Swanson took this picture for DOCUMERICA, a photography program of the U.S. Environmental Protection Agency (EPA). From 1972 to 1977, it hired over 100 photographers to “document subjects of environmental concern.” They created an archive of about 80,000 images. In addition to recording damage to the nation’s landscapes, the project captured “the era’s trends, fashions, problems, and achievements,” according to the Archives, which held an exhibit of the photos, “Searching for the Seventies,” in 2013.
I just found this photo. It was taken exactly one year before yesterday’s picture, probably by James Hunter,* who would host the 1862 picnic.
The Library’s online catalogue says that “Mrs. H. Bowling and Coleman Sellers, Jr.,” have been identified in this image, although it doesn’t say where they are — probably the woman bowling (Mrs. H., bowling†) and perhaps the boy in charge of setting up the pins.
“By the mid-1800s, the game of ninepins was so popular that wealthy families installed bowling lanes at their estates. . . , ” according to American Profile. “When some states outlawed ninepins [in the 1830s and 40s] because it encouraged gambling, the modern game of tenpins evolved to skirt the laws.” I’m not sure if there are nine pins in this picture or ten. What looks like one middle pin may be two pins lined up.
The image is part of the Charles F. Himes collection of stereographs by amateur photographers, primarily members of the Pennsylvania Photographic Society (1860-61) and the Amateur Photographic Exchange Club (1861-63).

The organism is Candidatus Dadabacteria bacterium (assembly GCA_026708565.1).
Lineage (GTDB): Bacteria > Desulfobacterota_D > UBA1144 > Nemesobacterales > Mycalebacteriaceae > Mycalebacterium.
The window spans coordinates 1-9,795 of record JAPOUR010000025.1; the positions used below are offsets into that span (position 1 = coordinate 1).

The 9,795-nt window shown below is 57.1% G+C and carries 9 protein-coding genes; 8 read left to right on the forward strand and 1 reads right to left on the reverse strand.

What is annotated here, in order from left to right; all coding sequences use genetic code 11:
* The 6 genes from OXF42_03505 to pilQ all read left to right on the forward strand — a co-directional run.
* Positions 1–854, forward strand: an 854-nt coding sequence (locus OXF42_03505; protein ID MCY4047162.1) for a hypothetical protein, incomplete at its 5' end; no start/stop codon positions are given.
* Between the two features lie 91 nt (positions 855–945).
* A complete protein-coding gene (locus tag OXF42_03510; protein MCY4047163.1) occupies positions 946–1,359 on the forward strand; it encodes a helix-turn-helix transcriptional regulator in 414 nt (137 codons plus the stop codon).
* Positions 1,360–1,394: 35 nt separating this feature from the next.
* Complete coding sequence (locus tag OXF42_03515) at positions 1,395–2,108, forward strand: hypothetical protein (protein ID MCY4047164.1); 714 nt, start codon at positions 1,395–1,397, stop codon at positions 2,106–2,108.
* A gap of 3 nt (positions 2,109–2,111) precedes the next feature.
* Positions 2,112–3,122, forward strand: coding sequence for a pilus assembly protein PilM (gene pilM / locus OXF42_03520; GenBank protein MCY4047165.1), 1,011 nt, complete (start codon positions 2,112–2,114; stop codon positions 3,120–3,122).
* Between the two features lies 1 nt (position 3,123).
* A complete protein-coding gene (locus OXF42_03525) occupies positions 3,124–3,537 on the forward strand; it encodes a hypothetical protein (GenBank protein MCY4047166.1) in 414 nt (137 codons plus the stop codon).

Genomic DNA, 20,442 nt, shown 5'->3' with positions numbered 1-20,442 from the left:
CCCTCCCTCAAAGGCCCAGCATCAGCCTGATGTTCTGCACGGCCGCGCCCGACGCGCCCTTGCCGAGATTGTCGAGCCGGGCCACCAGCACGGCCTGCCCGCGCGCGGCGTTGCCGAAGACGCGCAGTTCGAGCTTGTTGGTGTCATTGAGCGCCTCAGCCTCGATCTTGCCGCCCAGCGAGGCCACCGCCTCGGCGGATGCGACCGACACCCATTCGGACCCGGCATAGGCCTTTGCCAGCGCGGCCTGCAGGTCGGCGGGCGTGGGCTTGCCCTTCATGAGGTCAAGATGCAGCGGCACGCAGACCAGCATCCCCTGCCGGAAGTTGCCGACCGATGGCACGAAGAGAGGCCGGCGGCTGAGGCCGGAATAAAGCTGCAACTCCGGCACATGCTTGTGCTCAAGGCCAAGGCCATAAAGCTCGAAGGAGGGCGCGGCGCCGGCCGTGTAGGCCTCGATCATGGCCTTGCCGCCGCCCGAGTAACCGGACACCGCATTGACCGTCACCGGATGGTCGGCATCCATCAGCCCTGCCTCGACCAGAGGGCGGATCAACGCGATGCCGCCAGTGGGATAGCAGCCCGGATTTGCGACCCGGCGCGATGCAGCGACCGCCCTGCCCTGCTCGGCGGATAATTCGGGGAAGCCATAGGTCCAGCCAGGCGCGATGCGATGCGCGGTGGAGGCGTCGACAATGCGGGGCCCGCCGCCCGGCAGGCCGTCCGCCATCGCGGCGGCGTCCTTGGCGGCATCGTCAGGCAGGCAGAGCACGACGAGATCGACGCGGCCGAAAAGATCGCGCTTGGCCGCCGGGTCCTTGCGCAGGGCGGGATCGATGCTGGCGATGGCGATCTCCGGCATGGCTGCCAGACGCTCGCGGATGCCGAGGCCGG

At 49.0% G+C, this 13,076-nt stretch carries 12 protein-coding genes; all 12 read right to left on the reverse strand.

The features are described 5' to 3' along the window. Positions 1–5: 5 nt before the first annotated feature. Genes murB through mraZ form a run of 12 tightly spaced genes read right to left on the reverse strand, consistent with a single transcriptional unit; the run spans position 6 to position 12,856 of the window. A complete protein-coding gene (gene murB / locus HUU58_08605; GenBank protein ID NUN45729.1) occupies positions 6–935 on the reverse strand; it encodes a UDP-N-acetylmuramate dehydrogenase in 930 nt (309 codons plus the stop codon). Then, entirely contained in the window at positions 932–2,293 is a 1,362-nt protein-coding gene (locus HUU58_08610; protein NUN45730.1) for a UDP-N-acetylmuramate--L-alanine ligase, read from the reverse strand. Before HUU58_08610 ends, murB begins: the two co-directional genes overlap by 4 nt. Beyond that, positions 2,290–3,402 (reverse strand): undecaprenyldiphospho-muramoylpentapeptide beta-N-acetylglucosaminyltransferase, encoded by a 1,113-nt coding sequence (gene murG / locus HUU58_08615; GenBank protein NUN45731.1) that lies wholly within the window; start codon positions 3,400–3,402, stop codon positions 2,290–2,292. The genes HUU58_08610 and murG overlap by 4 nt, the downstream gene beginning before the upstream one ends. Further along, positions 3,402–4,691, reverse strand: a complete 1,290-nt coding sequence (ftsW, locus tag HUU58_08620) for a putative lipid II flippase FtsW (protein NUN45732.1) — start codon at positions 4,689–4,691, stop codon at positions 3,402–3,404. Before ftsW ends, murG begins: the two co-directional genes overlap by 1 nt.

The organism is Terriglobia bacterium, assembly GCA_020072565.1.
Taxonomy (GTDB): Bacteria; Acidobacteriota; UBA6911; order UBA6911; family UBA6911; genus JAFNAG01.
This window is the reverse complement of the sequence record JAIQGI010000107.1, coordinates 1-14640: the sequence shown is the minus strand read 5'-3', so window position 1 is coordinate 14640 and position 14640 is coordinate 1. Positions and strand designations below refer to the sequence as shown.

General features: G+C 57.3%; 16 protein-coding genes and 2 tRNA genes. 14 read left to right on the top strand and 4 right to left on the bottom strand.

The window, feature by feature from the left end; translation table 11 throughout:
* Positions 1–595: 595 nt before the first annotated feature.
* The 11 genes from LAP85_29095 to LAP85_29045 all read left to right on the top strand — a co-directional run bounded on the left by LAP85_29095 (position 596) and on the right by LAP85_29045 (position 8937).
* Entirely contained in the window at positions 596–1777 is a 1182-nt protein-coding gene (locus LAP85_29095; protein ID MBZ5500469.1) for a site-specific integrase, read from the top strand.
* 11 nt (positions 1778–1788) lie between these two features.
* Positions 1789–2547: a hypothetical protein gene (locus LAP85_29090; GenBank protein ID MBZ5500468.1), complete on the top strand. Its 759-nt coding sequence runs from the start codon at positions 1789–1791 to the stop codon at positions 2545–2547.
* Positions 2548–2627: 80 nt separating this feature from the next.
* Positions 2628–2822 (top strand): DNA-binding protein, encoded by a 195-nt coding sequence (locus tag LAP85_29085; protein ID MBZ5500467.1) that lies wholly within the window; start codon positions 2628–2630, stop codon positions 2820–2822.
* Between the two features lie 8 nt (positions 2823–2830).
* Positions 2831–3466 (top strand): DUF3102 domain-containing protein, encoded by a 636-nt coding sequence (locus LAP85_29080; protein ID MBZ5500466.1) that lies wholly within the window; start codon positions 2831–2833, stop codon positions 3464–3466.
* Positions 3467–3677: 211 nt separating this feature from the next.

*James Hunter may have been co-owner of the Print and Dye Works in Hestonville, Pennsylvania.
Vegetable gardens beside workers’ housing; factory in the background, place unknown, between 1941 and 1942, color slides by unknown photographer for the U.S. Office of War Information, via Library of Congress Prints and Photographs Division.
It was suggested by commenters on the photos’ flickr pages that the factory is for steel and the location is Pittsburg or Bethlehem, Pennsylvania.
A family in front of their Pennsylvania home, between 1890 and 1901, by The United States View Company, via Library Company of Philadelphia Commons on flickr.
The United States View Company of Richfield, Pennsylvania, was established in the 1890s. Like several similar businesses — as well as hundreds of independent itinerant photographers — its employees traveled to small towns and took pictures of people posing in front of their homes or other local landmark buildings.
Click on the image above to enlarge it.